Woman Uses Side-by-Side Photos to Show Why We Should Embrace 'Unflattering' Tagged Photos


We've all been there: We look at a photo taken of us, only to totally cringe inside because we feel like it's "flattering," or whatever society has defined that as. If it's online, we may feel tempted to untag ourselves so that it doesn't show up on our profile. As small as this action may seem, it actually speaks volumes to a much greater issue about only wanting to show ourselves online in "flattering" photos, which aren't even representative of who we really are.

  • Megan Jayne Crabbe, or @bodyposipanda on Instagram, proved this point by sharing side-by-side photos of what she used to consider "flattering" and "unflattering."

    On the left is a photo that she would typically post on social media because it's what she considers to be "flattering," since she looks thin. On the right is an "unflattering" tagged photo that would usually make her stomach drop and send her "down the body-hate rabbit hole."

    "The only version of myself I wanted people to see was the carefully selected, highly edited, what I believed to be the most 'flattering' (read: thin) version," the body-positive activist writes on Instagram. "I was so convinced THAT was the only version of my reflection worth seeing, and what other people thought of it was everything."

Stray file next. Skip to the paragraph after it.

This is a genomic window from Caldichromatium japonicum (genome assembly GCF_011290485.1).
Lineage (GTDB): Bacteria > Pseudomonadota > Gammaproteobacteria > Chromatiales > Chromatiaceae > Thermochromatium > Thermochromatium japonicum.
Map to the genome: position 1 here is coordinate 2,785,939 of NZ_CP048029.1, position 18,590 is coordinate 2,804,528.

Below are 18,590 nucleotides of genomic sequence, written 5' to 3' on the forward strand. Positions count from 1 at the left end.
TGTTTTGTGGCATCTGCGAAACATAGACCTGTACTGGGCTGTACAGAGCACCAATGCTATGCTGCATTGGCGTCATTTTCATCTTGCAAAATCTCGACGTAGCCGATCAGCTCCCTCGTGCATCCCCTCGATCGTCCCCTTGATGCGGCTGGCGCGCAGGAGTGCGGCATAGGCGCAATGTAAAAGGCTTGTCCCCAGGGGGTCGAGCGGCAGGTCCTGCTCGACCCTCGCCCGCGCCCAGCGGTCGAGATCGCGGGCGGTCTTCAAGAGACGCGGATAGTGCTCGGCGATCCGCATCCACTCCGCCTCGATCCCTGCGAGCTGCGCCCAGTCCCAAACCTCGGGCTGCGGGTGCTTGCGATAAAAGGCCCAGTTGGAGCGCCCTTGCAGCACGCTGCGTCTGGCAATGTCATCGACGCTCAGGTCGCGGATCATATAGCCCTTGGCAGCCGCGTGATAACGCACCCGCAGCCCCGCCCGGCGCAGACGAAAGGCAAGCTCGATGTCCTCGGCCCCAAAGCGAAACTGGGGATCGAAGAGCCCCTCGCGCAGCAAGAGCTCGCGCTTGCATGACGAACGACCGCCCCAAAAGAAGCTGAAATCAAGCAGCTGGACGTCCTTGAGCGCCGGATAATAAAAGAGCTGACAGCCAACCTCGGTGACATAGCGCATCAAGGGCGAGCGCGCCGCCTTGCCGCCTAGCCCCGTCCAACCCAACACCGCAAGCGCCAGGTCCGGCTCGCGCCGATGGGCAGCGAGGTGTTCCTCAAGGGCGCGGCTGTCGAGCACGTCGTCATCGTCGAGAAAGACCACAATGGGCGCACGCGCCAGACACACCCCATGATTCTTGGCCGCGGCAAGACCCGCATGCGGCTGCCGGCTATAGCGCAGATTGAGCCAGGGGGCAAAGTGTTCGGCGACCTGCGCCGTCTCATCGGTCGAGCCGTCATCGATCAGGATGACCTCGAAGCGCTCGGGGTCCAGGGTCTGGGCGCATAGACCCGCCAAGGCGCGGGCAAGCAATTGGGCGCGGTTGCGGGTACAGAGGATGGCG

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  • But now she's no longer letting just one photo define who she is.

    "These pictures are both me," she writes. "On the same day. In the same clothes. Neither one represents me more or less than the other. Neither one is better or worse."

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    Obviously, that mindset is challenging to achieve, Crabbe admits, when the first thing we do when we see a photo of ourselves is zoom in on the parts that we're led to believe aren't "good enough."

    "That's why we struggle with pictures taken of us while we're just living -- we weren't able to minimize those parts in advance," she says.

  • So she's challenging people to "zoom out" and think about the whole picture, and what was happening during that photo: your life, duh.

    "It was taken to capture a moment," she writes. "That's it. How your hair looked or the size of your body doesn't matter. Remember how you felt. Remember that sight, that smell, that feeling, that joy. Remember the living."

    It's just like how the photo on the right was actually taken during a moment when she was happy and enjoying life -- and that shouldn't be reduced to how "flattering" she looks in it.

    ".... You'll see that the whole picture tells a much more important story than how you looked," she says. "And that every version is worthy of being seen."

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    It's another worthy reminder that our social media profiles don't tell the whole story of who we are.

  • In the comments, people cheered Crabbe on, calling her post "inspirational."

    "Oh my goodness," someone else commented. "It's taken me so long to learn and accept this. So important."

    Go, girl!

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